Sheriff: Violations of governor’s stay home order will be investigated.

March 24, 2020

Sheriff: Violations of governor’s stay home order will be investigated.

Oceana County Sheriff Craig Mast

HART — Oceana County Sheriff Craig Mast issued a press release Tuesday, March 24, explaining that complaints of Governor Gretchen Whitmer’s Stay Home, Stay Safe order will be investigated and turned over to the Michigan Attorney General’s Office.

“The sheriff’s office is continuing to operate as normal as we can given the circumstances,” Mast said. “We are still operating at full staff and will continue to serve the citizens if they have needs. We are not turning a blind eye to crime. We still have our deputies patrolling 24/7. We are hopeful that none of our staff become affected by this virus and are taking precautions just like everyone else.

“With the executive order issued on 3/23/20, many are asking what they can and cannot do. If citizens have work-related questions, they should contact their employer, as they are ultimately responsible. Aside from employment questions, we are simply asking people to do their part in this crisis. We anticipate receiving complaints about violations of the executive order. It is law enforcement’s understanding that these complaints will be investigated and turned over to the Office of the Michigan Attorney General.

“We live in a community that so many can only visit once a year while on vacation,” Mast said. “This is an opportunity for us to enjoy many of the outdoor venues we have in our county, and a little fresh air is good for all of us.

“If citizens have questions regarding the executive order specifics they may call the Governor’s constituent services at (517) 335-7858.”

Governor Whitmer signed a “Stay Home, Stay Safe” Executive Order (EO 2020-21), Monday, March 23, directing all Michigan businesses and operations to temporarily suspend in-person operations that are not necessary to sustain or protect life. The order also directs Michiganders to stay in their homes unless they’re a part of that critical infrastructure workforce, engaged in an outdoor activity, or performing tasks necessary to the health and safety of themselves or their family, like going to the hospital or grocery store.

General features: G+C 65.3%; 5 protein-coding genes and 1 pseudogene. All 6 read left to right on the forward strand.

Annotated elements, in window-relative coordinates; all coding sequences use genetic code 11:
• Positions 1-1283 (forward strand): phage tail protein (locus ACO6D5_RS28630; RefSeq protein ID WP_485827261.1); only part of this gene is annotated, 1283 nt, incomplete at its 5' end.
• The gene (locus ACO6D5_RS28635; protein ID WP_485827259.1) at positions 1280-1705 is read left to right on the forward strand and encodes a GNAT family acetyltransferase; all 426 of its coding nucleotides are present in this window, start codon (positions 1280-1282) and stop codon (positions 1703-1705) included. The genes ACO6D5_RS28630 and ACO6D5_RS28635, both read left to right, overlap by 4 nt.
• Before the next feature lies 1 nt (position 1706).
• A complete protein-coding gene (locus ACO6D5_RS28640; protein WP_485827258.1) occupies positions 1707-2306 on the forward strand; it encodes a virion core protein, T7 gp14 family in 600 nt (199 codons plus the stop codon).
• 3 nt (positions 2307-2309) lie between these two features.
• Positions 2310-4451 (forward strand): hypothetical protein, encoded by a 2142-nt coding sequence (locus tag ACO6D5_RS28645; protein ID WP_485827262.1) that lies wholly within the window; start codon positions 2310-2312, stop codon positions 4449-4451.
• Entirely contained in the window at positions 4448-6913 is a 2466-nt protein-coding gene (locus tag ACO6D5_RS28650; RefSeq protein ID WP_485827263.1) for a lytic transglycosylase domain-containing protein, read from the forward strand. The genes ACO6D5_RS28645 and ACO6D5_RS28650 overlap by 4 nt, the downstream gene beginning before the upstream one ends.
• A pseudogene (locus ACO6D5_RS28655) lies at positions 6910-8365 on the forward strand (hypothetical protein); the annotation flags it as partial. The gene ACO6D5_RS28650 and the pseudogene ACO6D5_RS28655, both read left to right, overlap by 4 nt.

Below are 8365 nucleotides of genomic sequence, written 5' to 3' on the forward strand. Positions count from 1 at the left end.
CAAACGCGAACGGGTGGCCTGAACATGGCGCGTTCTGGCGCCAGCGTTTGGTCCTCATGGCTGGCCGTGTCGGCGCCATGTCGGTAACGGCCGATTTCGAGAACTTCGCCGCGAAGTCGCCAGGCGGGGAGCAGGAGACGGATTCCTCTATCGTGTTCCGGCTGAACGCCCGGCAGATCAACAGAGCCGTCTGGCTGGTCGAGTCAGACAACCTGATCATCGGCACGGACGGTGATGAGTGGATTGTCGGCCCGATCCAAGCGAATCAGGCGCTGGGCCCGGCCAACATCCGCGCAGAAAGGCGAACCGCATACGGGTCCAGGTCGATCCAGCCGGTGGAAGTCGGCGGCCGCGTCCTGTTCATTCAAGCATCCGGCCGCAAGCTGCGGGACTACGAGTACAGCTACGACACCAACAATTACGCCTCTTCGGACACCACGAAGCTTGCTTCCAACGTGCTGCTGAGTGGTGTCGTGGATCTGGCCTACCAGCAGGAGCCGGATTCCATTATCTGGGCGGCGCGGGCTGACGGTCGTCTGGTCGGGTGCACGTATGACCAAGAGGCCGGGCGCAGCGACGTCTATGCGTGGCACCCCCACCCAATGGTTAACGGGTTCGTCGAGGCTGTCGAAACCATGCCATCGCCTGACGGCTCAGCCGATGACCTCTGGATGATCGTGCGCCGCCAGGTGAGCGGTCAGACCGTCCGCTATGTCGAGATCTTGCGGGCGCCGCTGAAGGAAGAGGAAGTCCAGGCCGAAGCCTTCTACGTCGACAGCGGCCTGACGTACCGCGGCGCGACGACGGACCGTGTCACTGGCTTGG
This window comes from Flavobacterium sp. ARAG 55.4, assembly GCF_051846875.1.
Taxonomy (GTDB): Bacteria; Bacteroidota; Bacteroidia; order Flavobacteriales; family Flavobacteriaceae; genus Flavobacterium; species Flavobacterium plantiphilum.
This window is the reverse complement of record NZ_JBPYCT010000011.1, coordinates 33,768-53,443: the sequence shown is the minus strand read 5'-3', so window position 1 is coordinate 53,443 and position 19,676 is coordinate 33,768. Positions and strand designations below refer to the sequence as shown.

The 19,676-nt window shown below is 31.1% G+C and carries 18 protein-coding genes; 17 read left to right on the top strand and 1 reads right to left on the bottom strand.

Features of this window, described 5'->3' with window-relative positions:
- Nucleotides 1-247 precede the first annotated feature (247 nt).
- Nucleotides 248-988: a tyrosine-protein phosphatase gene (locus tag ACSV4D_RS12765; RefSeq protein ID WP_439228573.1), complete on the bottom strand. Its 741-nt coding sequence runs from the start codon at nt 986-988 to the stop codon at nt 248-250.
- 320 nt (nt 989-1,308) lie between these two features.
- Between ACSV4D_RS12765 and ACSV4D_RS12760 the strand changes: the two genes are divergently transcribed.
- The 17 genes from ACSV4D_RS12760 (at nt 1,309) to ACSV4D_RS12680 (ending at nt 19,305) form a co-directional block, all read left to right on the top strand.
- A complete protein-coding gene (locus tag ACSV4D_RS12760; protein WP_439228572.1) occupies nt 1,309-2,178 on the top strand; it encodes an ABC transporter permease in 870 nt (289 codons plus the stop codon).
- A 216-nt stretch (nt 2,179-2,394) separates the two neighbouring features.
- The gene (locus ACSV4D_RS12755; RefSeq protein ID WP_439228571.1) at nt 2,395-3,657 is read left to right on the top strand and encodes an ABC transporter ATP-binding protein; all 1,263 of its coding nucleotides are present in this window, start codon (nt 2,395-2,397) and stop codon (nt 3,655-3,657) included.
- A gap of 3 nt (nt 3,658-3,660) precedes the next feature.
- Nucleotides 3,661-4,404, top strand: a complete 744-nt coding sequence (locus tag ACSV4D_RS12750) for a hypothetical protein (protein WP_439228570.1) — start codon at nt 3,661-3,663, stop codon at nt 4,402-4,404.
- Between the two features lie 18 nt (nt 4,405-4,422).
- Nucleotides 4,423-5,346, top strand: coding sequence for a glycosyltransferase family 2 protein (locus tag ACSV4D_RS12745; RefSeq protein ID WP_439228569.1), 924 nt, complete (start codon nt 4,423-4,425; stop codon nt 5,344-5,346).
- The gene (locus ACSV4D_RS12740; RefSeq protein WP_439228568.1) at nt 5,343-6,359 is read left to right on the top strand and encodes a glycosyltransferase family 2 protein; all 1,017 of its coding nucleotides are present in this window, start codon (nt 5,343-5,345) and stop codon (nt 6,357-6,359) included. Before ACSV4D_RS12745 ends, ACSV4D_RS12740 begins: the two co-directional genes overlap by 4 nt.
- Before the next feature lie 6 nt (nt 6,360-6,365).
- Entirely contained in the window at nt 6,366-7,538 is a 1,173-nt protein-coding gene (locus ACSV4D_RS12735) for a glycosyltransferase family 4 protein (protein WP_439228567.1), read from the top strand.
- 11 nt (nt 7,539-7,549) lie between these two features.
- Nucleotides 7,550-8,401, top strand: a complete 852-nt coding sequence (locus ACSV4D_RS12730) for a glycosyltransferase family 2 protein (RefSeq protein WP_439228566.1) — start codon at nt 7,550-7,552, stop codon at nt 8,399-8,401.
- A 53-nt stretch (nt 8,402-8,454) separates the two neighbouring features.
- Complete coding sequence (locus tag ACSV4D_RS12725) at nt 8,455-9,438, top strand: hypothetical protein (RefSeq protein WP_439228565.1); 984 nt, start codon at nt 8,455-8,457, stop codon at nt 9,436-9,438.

Effective at 12:01 a.m. Tuesday, March 24, for at least the next three weeks, individuals may only leave their home or place of residence under very limited circumstances, and they must adhere to social distancing measures recommended by the Centers for Disease Control and Prevention when they do so, including remaining at least six feet from people from outside the individual’s household to the extent feasible under the circumstances.

“In just 13 days, we’ve gone from zero to over 1,000 COVID-19 cases,” said Governor Whitmer Monday. “This is an unprecedented crisis that requires all of us working together to protect our families and our communities. The most effective way we can slow down the virus is to stay home. I know this will be hard, but it will be temporary. If we all come together, get serious, and do our part by staying home, we can stay safe and save lives.”

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